The guy who reviewed your album “Orpokotijuhlat Saarella” on Svart Record’s on the Metalliluola forum said he felt worried for the children of the Uukuniemeläisyys movement after he listened to the record! You have been going to the Orphanage meeting with your family since you were a child – what kind of memories do you have, how did it appear to you as a child?

“Great memories of summer’s end. Though when it rained, it was quite boring, because you could only stay under a shelter listening to old grandpas and grandmas singing hymns. It was a safe atmosphere, and the program unfortunately didn’t include any horror or hibernation sermons.”

“Orpokotijuhlat Saarella” reminds me of Leyland Kirby’s work under his The Caretaker moniker where he deals with themes of disappearance and decomposition of memories and cultural objects. “Orpokotijuhlat Saarella” is a sort of document of the Saari Orphanage meeting, but at the same time the frail and blurred soundscapes on the record remind me of a memory fading into oblivion. Did you want to create this kind of image of evanescence? In these times of shallow individualism and consumer culture it seems that communal traditions are fast dissolving – do you think we lose something important if traditions like the Orphanage meeting cease to exist, or are they only relics of the past better left to wither away?

“Yes, I did want to create this sort of image. The soundscapes represent my memories from the meeting and of the faith offered at the meeting. They also describe my current relationship with faith better than any words could.

“I wouldn’t say these traditions should wither away, but I think it’s just what is happening. I don’t see myself returning to the meeting in a spiritual sense, even though I hope I would. Hopefully communal traditions will continue to form in the future as well. A few years ago I started a community called Savonlinnan Palvojat (“Worshippers of Savonlinna”), and I hope to see it thrive.”


A lot of the material on “Orpokotijuhlat Saarella” consists of chanting hymns, and hymns of Zion are often cited as an influence on the works of Paavoharju. What is it about hymns that touches you? Of course, chanting hymns is an essential part of Christian sermons – does music or making music have some spiritual aspect for you?

“The sound of hymns has been imprinted in my consciousness since childhood, so it would be strange if they had no meaning for me. Many hymns also have these amazing lyrics which nowadays stir conflicting emotions in me – which is great. The spiritual aspect is strongly connected with memories and the subconscious, so I don’t think I will ever be rid of it.”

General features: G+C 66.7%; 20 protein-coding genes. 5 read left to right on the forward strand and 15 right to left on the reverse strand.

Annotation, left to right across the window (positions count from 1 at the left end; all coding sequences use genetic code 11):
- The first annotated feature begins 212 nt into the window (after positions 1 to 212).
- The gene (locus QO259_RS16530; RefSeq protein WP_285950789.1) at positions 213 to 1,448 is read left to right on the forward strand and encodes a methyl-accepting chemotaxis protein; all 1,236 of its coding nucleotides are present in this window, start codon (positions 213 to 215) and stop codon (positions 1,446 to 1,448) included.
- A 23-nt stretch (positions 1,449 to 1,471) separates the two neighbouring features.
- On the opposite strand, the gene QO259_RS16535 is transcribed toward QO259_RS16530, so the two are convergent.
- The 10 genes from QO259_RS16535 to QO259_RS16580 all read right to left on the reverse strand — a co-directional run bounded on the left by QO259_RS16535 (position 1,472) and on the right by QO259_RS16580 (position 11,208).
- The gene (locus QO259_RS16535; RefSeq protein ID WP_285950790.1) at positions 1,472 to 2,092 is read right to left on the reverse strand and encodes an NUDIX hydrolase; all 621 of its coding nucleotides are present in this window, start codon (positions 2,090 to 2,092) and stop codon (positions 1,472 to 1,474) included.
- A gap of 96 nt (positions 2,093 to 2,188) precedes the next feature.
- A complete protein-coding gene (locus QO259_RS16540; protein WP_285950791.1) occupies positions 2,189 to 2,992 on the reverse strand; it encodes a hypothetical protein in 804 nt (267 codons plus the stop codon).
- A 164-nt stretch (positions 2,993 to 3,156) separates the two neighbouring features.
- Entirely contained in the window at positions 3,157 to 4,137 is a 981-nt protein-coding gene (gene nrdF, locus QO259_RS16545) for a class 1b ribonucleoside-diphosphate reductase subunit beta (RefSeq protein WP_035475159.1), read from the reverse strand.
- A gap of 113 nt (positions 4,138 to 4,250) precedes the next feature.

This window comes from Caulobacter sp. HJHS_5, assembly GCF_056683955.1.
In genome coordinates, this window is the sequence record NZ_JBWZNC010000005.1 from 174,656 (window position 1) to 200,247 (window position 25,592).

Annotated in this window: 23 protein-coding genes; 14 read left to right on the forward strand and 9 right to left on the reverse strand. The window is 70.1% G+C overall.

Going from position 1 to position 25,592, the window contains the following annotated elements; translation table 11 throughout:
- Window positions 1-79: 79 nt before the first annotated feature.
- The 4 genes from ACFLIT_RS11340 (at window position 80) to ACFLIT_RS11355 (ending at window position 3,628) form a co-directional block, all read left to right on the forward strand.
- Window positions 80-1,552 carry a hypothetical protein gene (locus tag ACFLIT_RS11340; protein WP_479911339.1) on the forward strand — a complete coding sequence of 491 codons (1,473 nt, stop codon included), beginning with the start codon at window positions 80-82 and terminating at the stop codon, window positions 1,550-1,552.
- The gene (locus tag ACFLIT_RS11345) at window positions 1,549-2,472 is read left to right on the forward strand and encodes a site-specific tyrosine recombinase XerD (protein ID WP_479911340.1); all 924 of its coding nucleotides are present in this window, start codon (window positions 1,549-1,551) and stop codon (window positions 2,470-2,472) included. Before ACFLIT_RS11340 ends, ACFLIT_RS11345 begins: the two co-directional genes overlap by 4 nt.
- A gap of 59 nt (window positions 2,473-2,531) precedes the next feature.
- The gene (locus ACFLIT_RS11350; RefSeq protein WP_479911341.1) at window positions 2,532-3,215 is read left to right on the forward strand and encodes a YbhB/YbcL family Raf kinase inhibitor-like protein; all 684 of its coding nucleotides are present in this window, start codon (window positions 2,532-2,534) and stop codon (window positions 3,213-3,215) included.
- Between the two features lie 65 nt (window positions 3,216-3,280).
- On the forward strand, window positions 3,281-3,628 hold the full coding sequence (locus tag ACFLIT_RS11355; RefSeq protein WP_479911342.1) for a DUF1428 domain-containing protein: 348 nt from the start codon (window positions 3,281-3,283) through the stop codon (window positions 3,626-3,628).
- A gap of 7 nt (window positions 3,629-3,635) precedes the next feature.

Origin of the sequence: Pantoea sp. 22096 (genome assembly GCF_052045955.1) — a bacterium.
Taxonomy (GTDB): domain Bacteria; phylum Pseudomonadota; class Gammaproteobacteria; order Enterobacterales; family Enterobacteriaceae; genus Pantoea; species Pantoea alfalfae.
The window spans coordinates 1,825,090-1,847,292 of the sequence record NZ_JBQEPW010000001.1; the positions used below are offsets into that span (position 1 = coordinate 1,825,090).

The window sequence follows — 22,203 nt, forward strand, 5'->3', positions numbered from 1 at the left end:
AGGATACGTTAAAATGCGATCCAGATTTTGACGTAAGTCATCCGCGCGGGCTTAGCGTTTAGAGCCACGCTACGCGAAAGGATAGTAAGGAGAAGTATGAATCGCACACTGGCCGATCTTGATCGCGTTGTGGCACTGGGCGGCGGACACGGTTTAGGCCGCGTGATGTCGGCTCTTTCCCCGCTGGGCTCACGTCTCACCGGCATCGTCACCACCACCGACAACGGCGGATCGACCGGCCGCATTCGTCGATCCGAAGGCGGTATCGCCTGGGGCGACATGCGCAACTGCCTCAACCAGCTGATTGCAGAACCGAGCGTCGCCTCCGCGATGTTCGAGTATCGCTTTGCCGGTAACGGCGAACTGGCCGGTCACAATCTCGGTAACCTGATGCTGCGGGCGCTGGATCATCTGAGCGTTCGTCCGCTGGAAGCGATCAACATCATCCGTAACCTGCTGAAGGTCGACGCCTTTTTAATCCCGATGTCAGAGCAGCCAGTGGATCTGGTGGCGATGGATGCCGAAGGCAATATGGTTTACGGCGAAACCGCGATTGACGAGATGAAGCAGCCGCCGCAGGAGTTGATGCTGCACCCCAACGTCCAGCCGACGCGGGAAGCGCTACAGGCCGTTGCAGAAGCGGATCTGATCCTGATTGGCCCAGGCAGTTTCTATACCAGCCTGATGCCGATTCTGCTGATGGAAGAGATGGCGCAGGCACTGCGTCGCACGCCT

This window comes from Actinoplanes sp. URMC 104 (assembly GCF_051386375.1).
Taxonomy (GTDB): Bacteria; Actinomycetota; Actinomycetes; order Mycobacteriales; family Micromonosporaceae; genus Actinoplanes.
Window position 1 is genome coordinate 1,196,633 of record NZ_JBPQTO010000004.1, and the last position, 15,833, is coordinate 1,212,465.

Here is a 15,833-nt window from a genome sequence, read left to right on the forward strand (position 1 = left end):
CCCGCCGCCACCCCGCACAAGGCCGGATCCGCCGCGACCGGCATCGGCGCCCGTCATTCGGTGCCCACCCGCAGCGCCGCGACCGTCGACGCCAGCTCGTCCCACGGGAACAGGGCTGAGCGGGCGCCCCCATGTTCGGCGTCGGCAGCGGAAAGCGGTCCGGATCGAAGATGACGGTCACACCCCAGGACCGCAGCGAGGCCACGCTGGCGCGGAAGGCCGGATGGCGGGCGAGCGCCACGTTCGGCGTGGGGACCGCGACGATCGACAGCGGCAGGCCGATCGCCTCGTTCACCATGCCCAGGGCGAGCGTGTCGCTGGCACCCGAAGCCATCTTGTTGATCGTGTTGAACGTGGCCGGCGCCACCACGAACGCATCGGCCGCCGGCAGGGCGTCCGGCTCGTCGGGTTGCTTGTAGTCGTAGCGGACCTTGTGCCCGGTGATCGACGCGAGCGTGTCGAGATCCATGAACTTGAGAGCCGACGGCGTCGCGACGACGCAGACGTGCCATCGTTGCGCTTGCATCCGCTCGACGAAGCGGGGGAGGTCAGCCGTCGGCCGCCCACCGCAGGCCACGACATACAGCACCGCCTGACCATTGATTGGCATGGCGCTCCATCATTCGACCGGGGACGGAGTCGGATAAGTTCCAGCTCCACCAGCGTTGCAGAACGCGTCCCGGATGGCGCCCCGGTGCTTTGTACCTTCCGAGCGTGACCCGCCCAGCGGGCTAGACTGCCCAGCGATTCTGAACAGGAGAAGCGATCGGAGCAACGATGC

I find the albums by Paavoharju as well as your work “Orpokotijuhlat Saarella” beautiful and at times even devotional, but for example the visual esthetic you use on videos or Paavoharju’s style of communicating on social media often has a sort of grotesque or even macabre imagery and humour to it. I just read “The Gospel According to Jesus Christ” by José Saramago, a fictive biography of Jesus which is also at times a quite grotesque and fleshly account of the life of Christ, sometimes in stark contrast with the teachings of the Bible.

In essence being a Christian means following Christ, and if you think about the life of Jesus, there are a lot elements which are repugnant and unpleasant. However modern imagery of Christ tends to be quite clean and gentle. Do you feel the image of Christianity and Christ offered by the modern church is too polished? Is the combination of the mundane and grotesque with religious devotion in your work meant as an act of blasphemy or do you think holiness can also be found from what at surface seems ugly and repulsive?

“I’m not really bothered by the image offered by the church, but the record is still blasphemous. However, it is also a kind of praise, and a piece of shit in a soup served to protest amongst others passivity, the box houses of the box man, urban culture of rich youth, Kirkko ja Kaupunki newspaper (newspaper of the Evangelical Lutheran Church of Finland, ed. note), moving away from Savonlinna, blatant consumerism, money worship, spiritual whoring and Pentecostalism. I have found much peace in a dark and desolate shack. By the way, Joose (singer Joose Keskitalo, ed. note) used to have a poster on the wall of his craphouse with the words “Even here God hears your prayers”. Also the Holy Fools-for-Christ are revered in the Orthodox church!